The year 2010 turned out much better for Rwanda than most economists had predicted. But as we continue navigating the global economic malaise, the government should maintain its eyes on the long term.
For 2011, three areas will be critical: restructuring the economy, population growth, and strengthening our political system. These are not one-off projects, but major continuing priorities and, will continue to be important this year and for some time to come. In some cases, I think, for a long time to come.
First, we need to restructure our economy to maximize our growth, our potential and what we are able to deliver. We need to do this to respond to the changed external environment and also to adapt to our geographical limits. The global crisis has made this a more urgent task.
Worldwide, growth will remain weak for several years to come. Therefore, we will have to work harder to expand our markets in the developed countries. In Africa, economies continue to transform themselves.
This creates a window of opportunity for us because we are ahead of many African countries. We can service them, help them to make the transformation and development and growth and, in the process, move ahead and benefit our economy and transform ourselves. But Africa’s rise also means growing competition, because as the other countries enhance their capabilities, they will narrow the gap and the economic race will get even tougher.
Rwanda can and must continue to do better to take advantage of the abundant opportunities in Africa. Our standing is high, our capabilities are growing. People want to do business in Rwanda and look towards Rwanda for ideas, for models and for opportunities to link up and cooperate. We must take full advantage of this strong position. Never will this situation be more acute than 2011 – this is indeed Rwanda’s time.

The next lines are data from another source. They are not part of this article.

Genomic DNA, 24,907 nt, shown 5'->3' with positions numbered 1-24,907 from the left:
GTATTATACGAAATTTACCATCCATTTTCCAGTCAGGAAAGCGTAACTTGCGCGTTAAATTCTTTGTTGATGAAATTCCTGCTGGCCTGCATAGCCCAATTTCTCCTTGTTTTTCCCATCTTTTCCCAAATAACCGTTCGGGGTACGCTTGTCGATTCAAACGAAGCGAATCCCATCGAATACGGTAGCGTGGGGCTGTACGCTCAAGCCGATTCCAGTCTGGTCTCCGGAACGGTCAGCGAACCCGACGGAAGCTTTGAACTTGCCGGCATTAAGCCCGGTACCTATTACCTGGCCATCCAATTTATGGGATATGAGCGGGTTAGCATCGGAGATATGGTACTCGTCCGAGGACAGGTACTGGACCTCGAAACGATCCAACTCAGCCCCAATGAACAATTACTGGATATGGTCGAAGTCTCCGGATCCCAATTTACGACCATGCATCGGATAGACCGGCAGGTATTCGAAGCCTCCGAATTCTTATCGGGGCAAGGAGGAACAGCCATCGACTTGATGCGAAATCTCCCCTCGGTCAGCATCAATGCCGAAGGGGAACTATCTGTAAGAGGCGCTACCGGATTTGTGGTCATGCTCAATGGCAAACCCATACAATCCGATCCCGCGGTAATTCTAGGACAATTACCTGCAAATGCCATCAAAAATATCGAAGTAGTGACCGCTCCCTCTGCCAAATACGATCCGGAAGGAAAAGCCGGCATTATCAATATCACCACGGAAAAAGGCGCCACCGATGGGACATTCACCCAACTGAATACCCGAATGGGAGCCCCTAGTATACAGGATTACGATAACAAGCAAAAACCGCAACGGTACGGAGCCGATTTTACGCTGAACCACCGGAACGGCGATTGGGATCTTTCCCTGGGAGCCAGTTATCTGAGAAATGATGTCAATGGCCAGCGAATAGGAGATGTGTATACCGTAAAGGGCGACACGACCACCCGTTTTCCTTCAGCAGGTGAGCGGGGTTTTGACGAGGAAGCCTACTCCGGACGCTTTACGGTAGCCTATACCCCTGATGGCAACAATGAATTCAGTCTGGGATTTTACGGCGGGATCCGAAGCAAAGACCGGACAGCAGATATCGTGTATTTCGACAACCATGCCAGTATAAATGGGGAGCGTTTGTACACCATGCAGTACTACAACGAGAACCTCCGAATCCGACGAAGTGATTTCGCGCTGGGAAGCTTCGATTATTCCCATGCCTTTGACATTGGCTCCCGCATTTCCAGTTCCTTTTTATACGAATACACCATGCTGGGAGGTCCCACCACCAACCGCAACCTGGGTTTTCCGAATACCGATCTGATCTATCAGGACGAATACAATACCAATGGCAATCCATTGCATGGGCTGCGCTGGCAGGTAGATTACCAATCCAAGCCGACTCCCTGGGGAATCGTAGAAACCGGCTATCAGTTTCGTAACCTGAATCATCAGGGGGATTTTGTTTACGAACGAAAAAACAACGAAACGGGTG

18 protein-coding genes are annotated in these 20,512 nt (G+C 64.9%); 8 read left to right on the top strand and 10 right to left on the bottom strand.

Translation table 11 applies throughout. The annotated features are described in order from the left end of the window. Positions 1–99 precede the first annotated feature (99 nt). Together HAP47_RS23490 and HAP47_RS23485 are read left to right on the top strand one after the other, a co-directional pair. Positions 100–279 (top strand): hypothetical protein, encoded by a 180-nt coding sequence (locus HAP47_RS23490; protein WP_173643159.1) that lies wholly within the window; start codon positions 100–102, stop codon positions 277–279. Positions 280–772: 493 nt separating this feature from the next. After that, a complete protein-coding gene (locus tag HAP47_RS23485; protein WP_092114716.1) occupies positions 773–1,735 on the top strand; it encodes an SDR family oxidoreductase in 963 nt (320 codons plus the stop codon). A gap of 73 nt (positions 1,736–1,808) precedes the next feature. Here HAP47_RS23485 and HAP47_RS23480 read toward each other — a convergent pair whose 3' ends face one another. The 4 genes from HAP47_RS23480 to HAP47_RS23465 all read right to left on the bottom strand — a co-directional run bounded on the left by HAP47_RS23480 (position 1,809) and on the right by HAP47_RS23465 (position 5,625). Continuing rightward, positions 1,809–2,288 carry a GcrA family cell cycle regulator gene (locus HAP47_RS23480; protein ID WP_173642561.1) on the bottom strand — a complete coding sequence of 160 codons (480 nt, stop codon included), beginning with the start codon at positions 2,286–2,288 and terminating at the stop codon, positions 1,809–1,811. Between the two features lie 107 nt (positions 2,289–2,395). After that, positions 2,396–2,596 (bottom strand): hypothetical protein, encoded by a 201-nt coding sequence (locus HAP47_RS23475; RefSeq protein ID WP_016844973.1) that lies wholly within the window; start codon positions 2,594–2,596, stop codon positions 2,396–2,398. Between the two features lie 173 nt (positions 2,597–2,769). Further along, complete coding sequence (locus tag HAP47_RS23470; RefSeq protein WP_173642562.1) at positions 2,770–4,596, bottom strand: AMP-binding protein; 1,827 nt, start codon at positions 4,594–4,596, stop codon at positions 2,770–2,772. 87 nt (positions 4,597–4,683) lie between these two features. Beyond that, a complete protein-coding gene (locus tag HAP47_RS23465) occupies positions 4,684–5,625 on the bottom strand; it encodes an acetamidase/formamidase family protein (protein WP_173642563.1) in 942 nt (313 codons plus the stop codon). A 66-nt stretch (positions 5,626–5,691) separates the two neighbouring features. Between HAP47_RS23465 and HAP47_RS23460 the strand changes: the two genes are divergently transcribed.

Domestically, we face increasing constraints, especially in land and population growth. Our total land area is finite and very little is lying fallow. Our own population density is high, and this cannot continue indefinitely without serious setbacks. Hence, fundamental adjustments in curbing population growth should be a priority in this New Year. We have to shift to growing qualitatively, not just by expansion but by upgrading. We have to extract maximum value from the resources that we have. Every piece of land must be put to optimum use.
Activities which are no longer competitive or productive have to be phased out gradually and replaced by undertakings which are more productive and competitive. We have to upgrade the quality of our workforce and what we are able to deliver individually and as a team.
Becoming more productive is not just a matter of working harder but also means restructuring, change and flux; uncertainties, experiments and discontinuities. Businesses need to innovate relentlessly, phasing out unproductive activities and shifting into more fruitful areas.
They have to be ready for fresh competition - new players able to do better and always threatening their position. Workers cannot expect to be carried along by a generally rising tide. They too have to be psychologically prepared to adapt, to change and to make the effort to improve themselves, not just in 2011 but throughout their working lives.
Underpinning our ability to tackle all these challenges, whether it is economic, demographic or any other, is a good political system - a system which will ensure a stable and capable government, good leadership and an engaged electorate. Having a sound political system is essential but in itself it is not enough to produce political stability or good government. That still depends on having the right people in-charge - an able, and committed team coming forward to lead the country.
Today, Rwanda is the undisputed champion in this area, giving investors and Rwandans confidence about the brighter future.
Rwandans have to understand that we are in this together, and we have to push forward in the same direction. Therefore, economic policy is not just a matter of attaining the highest possible GDP growth number, but also ensuring the quality of growth and enabling all Rwandans to benefit from the country’s progress.
I am confident that 2011 will be fruitful and successful.